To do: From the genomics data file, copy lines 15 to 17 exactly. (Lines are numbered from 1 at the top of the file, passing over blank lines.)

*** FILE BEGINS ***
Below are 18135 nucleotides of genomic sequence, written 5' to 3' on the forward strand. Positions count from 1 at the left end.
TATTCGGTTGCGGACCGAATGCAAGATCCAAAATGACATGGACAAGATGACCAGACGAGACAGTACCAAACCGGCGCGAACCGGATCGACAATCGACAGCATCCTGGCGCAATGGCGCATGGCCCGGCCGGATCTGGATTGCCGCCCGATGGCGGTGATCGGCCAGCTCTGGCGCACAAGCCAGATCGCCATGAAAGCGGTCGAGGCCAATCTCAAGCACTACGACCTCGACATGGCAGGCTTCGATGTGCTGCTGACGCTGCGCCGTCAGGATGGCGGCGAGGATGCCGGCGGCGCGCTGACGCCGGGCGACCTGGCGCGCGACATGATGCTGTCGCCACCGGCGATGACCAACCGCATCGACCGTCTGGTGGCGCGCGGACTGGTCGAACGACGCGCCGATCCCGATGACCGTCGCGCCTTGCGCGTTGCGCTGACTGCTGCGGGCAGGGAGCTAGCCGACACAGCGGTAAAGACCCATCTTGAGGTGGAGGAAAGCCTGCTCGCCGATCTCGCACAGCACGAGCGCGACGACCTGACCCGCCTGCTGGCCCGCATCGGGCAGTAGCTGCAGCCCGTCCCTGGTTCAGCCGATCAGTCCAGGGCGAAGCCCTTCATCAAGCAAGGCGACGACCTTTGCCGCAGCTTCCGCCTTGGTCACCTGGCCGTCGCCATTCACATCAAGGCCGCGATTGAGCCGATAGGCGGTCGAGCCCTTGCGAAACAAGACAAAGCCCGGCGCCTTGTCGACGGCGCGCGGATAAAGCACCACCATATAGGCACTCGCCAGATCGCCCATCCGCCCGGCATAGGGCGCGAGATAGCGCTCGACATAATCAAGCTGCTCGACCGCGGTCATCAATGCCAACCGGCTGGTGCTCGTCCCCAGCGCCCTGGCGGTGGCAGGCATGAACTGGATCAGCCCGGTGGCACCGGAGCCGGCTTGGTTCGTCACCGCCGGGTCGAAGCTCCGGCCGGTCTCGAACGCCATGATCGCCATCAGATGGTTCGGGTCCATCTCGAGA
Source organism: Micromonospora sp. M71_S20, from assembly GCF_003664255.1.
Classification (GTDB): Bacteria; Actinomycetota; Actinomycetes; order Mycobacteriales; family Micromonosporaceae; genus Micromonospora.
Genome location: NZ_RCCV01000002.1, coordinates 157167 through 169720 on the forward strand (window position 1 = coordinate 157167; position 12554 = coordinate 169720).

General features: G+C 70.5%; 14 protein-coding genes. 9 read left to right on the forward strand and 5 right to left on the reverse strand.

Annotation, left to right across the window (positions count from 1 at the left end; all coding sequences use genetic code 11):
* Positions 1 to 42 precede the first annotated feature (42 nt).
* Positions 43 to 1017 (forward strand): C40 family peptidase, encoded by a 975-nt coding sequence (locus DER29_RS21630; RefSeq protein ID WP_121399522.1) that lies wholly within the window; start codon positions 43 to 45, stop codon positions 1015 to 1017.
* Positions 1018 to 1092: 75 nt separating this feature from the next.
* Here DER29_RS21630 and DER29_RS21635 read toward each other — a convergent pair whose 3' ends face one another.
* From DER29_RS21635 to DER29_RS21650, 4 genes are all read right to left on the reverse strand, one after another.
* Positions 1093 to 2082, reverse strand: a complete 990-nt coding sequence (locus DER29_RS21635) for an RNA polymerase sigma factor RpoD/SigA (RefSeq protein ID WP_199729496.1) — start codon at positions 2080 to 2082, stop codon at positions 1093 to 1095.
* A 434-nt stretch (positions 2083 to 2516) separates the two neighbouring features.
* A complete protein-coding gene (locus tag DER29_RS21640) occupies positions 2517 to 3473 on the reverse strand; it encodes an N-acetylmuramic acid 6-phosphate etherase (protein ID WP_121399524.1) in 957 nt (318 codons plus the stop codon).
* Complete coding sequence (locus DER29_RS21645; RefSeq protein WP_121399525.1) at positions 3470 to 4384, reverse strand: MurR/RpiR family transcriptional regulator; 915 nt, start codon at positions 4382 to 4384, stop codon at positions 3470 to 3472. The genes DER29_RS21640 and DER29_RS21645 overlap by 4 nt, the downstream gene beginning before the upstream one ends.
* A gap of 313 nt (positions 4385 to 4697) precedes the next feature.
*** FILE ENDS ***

* A complete protein-coding gene (locus tag DER29_RS21640) occupies positions 2517 to 3473 on the reverse strand; it encodes an N-acetylmuramic acid 6-phosphate etherase (protein ID WP_121399524.1) in 957 nt (318 codons plus the stop codon).
* Complete coding sequence (locus DER29_RS21645; RefSeq protein WP_121399525.1) at positions 3470 to 4384, reverse strand: MurR/RpiR family transcriptional regulator; 915 nt, start codon at positions 4382 to 4384, stop codon at positions 3470 to 3472. The genes DER29_RS21640 and DER29_RS21645 overlap by 4 nt, the downstream gene beginning before the upstream one ends.
* A gap of 313 nt (positions 4385 to 4697) precedes the next feature.